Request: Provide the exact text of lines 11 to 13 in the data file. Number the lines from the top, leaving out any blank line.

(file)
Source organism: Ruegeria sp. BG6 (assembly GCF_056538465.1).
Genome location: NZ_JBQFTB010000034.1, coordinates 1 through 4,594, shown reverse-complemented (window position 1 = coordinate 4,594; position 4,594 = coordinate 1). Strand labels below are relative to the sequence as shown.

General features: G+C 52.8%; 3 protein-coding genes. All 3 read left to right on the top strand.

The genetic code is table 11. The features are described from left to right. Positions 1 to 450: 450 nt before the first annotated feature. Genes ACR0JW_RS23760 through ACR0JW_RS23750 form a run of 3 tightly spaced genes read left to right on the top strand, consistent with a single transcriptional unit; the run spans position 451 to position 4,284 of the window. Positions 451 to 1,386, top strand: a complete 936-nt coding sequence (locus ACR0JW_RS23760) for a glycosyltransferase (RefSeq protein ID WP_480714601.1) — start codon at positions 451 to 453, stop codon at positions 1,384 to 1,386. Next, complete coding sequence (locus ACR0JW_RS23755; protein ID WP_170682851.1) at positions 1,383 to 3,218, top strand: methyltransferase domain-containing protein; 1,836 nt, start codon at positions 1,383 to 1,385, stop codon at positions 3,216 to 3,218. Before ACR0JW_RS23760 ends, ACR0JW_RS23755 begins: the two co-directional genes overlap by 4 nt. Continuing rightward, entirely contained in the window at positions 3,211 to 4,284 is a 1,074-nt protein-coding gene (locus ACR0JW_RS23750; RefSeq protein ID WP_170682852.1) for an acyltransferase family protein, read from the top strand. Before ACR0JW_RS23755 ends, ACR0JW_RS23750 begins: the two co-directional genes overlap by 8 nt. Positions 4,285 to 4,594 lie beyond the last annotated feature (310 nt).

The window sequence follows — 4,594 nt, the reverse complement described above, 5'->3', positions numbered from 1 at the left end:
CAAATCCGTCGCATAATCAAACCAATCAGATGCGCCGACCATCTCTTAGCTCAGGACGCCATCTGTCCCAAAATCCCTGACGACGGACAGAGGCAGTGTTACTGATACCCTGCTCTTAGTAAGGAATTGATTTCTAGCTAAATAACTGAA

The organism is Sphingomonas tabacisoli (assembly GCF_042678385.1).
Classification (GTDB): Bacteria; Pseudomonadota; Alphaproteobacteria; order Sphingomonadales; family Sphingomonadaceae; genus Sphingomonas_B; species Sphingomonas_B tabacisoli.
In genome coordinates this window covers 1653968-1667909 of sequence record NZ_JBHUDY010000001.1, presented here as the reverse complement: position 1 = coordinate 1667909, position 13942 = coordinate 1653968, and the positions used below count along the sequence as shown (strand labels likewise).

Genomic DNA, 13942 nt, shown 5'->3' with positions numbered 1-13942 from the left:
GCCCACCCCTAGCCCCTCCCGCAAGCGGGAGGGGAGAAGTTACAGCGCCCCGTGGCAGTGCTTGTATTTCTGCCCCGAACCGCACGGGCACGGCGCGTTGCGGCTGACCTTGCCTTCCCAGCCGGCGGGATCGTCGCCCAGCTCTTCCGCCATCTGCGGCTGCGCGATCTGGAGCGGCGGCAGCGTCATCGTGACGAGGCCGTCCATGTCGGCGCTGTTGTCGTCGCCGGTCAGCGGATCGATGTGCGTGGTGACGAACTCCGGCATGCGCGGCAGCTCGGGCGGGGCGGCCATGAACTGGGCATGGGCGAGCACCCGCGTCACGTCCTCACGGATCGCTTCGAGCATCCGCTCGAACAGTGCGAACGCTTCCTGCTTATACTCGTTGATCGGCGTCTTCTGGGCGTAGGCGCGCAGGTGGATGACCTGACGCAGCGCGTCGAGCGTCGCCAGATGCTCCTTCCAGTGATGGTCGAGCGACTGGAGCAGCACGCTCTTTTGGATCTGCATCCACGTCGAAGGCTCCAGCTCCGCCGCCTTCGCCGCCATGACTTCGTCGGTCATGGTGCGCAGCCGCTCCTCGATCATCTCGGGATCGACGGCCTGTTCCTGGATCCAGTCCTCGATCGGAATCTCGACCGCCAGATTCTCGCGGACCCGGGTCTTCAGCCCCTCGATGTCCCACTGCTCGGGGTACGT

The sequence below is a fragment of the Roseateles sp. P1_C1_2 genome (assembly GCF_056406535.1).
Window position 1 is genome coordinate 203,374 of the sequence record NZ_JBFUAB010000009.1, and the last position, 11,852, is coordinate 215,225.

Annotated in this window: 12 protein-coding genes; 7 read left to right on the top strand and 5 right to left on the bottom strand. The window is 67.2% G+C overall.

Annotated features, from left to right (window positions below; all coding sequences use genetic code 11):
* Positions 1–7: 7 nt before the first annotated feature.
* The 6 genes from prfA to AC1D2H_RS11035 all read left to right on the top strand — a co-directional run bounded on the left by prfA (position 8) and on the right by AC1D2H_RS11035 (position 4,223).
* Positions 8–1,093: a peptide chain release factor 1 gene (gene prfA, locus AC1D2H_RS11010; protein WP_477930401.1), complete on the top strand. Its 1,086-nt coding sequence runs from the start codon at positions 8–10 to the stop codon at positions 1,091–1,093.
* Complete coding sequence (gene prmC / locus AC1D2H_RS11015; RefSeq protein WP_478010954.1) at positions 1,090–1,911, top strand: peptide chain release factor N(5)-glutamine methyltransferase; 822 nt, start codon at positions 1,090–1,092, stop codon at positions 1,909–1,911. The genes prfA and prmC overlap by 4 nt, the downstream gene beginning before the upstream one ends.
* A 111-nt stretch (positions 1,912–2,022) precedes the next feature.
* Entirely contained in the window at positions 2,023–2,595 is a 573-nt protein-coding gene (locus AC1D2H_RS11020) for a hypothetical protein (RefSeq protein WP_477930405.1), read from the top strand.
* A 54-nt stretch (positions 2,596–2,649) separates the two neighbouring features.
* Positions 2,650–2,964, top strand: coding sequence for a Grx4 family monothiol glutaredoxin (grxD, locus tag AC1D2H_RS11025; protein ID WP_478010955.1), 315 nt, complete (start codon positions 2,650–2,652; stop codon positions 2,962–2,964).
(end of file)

GCCCACCCCTAGCCCCTCCCGCAAGCGGGAGGGGAGAAGTTACAGCGCCCCGTGGCAGTGCTTGTATTTCTGCCCCGAACCGCACGGGCACGGCGCGTTGCGGCTGACCTTGCCTTCCCAGCCGGCGGGATCGTCGCCCAGCTCTTCCGCCATCTGCGGCTGCGCGATCTGGAGCGGCGGCAGCGTCATCGTGACGAGGCCGTCCATGTCGGCGCTGTTGTCGTCGCCGGTCAGCGGATCGATGTGCGTGGTGACGAACTCCGGCATGCGCGGCAGCTCGGGCGGGGCGGCCATGAACTGGGCATGGGCGAGCACCCGCGTCACGTCCTCACGGATCGCTTCGAGCATCCGCTCGAACAGTGCGAACGCTTCCTGCTTATACTCGTTGATCGGCGTCTTCTGGGCGTAGGCGCGCAGGTGGATGACCTGACGCAGCGCGTCGAGCGTCGCCAGATGCTCCTTCCAGTGATGGTCGAGCGACTGGAGCAGCACGCTCTTTTGGATCTGCATCCACGTCGAAGGCTCCAGCTCCGCCGCCTTCGCCGCCATGACTTCGTCGGTCATGGTGCGCAGCCGCTCCTCGATCATCTCGGGATCGACGGCCTGTTCCTGGATCCAGTCCTCGATCGGAATCTCGACCGCCAGATTCTCGCGGACCCGGGTCTTCAGCCCCTCGATGTCCCACTGCTCGGGGTACGT

The sequence below is a fragment of the Roseateles sp. P1_C1_2 genome (assembly GCF_056406535.1).
Window position 1 is genome coordinate 203,374 of the sequence record NZ_JBFUAB010000009.1, and the last position, 11,852, is coordinate 215,225.